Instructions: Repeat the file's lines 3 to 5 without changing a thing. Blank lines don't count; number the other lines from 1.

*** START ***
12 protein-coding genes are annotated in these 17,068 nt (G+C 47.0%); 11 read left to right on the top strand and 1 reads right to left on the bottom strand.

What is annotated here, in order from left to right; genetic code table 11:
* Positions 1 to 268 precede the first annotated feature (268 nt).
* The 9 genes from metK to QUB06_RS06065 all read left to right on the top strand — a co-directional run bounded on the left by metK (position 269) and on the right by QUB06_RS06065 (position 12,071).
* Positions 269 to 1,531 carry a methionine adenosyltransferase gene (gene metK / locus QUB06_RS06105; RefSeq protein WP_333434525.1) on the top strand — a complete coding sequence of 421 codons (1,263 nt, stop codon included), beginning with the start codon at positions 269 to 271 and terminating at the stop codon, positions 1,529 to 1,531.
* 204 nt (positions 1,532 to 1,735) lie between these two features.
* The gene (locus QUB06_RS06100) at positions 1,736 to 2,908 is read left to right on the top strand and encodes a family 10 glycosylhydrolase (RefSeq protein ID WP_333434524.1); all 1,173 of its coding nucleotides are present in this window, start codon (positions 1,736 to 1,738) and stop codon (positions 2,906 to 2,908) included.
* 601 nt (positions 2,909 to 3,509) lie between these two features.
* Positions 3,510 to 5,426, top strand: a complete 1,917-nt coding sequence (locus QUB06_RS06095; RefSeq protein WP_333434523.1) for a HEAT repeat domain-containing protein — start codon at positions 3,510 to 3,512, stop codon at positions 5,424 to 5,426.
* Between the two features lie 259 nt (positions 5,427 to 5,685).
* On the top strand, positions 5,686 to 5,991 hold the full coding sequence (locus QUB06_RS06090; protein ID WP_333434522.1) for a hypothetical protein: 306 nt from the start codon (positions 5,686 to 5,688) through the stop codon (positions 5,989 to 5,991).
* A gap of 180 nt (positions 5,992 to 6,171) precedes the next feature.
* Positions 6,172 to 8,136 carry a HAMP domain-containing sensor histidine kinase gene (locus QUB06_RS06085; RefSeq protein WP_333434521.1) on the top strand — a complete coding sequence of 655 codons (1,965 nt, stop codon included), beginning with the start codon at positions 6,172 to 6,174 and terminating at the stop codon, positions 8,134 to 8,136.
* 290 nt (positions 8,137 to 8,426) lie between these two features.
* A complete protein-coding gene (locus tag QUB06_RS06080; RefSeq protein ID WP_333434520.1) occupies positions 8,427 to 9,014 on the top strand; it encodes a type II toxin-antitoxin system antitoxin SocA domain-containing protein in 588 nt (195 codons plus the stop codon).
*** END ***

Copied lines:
* Positions 1 to 268 precede the first annotated feature (268 nt).
* The 9 genes from metK to QUB06_RS06065 all read left to right on the top strand — a co-directional run bounded on the left by metK (position 269) and on the right by QUB06_RS06065 (position 12,071).
* Positions 269 to 1,531 carry a methionine adenosyltransferase gene (gene metK / locus QUB06_RS06105; RefSeq protein WP_333434525.1) on the top strand — a complete coding sequence of 421 codons (1,263 nt, stop codon included), beginning with the start codon at positions 269 to 271 and terminating at the stop codon, positions 1,529 to 1,531.